Red Wing Boot Restoration

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My first experience with Red Wing boots came after a moment of blinding pain.  The boss had just cut a piece of cast iron pipe held steady with my foot.  The snapped piece of pipe rebounded against my ankle.  After swelling went down, we visited Vern to inquire into some boots.

red wing boot restoration jim sergovicVern operated the local Red Wing Store;  he kept a supply of discarded boots for the discerning budget-minded tradesperson.  Ten dollars later, I had safely protected my ankles, looked stylish, and felt like a professional.

My sixth pair were purchased  over a decade ago.  As a “second pair”, they avoided the nastiest of abuse.  None the less, after a dozen years, the heels were crumbling and holes had appeared in the soles.

Without visible stitching around the lower, I assumed they were not recraftable.  A call to Red Wing proved me wrong.  After debating resole vs replacement, I went with factory restoration for my 953s.

Red Wing cuts off the old sole with a band saw, cleans it up with pliers and Dremel, and sews on a new welt. The boots then go onto original factory machinery, where new soles are poured in place, directly bonded to the boot. The Chevron Super-Sole® is a urethane which goes into the mold as a liquid and hardens in about ten seconds.  Finally, the leather is conditioned and new laces expertly laced over and under.  The lace tips line up, a skill which eludes me to this day.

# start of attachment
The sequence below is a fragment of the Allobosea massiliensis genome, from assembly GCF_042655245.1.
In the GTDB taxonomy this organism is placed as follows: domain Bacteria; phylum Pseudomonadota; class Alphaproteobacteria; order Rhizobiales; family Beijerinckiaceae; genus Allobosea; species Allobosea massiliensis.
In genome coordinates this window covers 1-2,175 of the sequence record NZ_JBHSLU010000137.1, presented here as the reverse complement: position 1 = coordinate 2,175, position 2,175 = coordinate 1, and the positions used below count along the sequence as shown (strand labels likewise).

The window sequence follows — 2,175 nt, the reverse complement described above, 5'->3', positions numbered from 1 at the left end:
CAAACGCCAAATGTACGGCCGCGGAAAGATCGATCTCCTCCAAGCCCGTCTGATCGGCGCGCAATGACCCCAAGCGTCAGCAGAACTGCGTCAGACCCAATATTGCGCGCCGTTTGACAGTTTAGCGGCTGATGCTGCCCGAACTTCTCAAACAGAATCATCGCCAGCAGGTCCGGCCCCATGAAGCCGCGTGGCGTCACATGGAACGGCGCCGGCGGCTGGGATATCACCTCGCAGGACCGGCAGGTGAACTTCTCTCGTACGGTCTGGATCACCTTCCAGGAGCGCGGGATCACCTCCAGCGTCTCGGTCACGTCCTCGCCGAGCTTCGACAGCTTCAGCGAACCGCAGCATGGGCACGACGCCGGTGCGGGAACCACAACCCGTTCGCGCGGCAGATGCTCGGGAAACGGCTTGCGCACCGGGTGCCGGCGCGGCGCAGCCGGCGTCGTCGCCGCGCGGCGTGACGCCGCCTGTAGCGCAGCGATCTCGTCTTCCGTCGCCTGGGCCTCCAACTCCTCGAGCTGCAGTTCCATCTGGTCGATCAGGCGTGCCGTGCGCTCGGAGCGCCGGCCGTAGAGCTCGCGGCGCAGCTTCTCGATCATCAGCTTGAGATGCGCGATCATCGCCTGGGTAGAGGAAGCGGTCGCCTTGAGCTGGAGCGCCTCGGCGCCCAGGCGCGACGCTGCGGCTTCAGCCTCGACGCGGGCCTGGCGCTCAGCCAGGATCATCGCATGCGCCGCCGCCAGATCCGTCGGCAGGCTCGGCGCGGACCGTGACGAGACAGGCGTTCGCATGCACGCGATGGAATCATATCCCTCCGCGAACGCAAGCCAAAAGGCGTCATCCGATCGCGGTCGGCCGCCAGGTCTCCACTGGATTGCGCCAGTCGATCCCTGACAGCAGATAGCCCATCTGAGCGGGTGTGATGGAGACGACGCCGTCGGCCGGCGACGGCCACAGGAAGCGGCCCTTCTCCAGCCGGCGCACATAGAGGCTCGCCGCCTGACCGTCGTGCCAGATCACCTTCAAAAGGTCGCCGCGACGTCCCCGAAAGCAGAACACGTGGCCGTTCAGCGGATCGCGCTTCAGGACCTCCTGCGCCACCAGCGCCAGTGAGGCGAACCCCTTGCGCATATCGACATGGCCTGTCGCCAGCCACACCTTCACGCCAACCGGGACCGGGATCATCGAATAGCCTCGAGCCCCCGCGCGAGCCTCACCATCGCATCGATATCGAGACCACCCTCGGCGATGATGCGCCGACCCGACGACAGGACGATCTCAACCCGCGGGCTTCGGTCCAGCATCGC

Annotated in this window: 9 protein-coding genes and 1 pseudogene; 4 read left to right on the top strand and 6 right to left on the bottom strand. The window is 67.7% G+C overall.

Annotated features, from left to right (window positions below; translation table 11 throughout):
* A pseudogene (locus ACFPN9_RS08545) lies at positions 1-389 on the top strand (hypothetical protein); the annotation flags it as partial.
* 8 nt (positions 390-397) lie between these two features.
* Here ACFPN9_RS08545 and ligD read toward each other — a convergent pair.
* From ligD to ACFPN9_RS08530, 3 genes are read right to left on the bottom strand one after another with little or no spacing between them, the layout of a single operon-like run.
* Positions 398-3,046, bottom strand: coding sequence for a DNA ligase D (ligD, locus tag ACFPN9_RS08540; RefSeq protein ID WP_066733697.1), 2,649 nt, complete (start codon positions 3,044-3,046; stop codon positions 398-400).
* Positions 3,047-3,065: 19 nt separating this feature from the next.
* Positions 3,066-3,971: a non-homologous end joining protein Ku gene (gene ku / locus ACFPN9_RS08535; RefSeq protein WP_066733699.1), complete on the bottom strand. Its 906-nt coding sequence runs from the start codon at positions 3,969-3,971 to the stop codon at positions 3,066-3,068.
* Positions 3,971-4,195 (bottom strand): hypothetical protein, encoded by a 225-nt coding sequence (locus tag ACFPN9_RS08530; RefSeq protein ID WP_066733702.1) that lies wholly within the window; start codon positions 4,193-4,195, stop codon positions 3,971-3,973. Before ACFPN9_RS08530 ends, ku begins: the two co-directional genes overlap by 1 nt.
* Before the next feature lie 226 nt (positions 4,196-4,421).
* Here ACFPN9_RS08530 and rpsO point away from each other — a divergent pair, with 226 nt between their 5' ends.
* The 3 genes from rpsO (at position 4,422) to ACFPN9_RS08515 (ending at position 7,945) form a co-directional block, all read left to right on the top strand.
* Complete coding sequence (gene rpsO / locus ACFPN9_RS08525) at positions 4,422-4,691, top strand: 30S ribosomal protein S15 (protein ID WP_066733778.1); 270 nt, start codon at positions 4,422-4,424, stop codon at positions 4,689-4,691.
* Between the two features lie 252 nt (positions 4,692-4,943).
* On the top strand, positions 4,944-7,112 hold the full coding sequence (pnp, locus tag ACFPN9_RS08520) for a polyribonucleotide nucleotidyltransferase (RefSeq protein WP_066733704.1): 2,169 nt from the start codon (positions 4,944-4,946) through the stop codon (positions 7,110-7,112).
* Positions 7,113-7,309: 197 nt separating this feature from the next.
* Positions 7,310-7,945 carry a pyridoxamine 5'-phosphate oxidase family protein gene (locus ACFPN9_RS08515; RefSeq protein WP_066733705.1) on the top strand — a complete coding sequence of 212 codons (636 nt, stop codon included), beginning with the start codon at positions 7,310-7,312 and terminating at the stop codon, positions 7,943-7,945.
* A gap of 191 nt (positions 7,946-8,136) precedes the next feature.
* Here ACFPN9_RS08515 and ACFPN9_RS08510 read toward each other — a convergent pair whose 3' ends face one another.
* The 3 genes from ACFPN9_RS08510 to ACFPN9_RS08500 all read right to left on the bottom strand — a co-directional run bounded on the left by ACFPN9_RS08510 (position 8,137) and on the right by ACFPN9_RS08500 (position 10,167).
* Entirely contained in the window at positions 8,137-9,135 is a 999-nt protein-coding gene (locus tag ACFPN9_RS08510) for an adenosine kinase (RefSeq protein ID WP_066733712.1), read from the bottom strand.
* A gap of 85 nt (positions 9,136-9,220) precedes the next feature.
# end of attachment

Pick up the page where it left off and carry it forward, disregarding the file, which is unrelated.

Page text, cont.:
It was about two weeks roundtrip from handoff at USPS to delivery by UPS.  Not new boots, but my boots. Same stains and cuts, broken in to my feet.  About half the cost of new boots.

One thought on “Red Wing Boot Restoration

    Fiebing’s Saddle Soap « American Toolbox said:
    June 18, 2017 at 5:22 am

    […] came with the Red Wing boots.  It sat for years as earlier boots crumbled into tatters.  Finally Redfern explained to me in simple terms I could remember. “You’ve got to keep the leather […]

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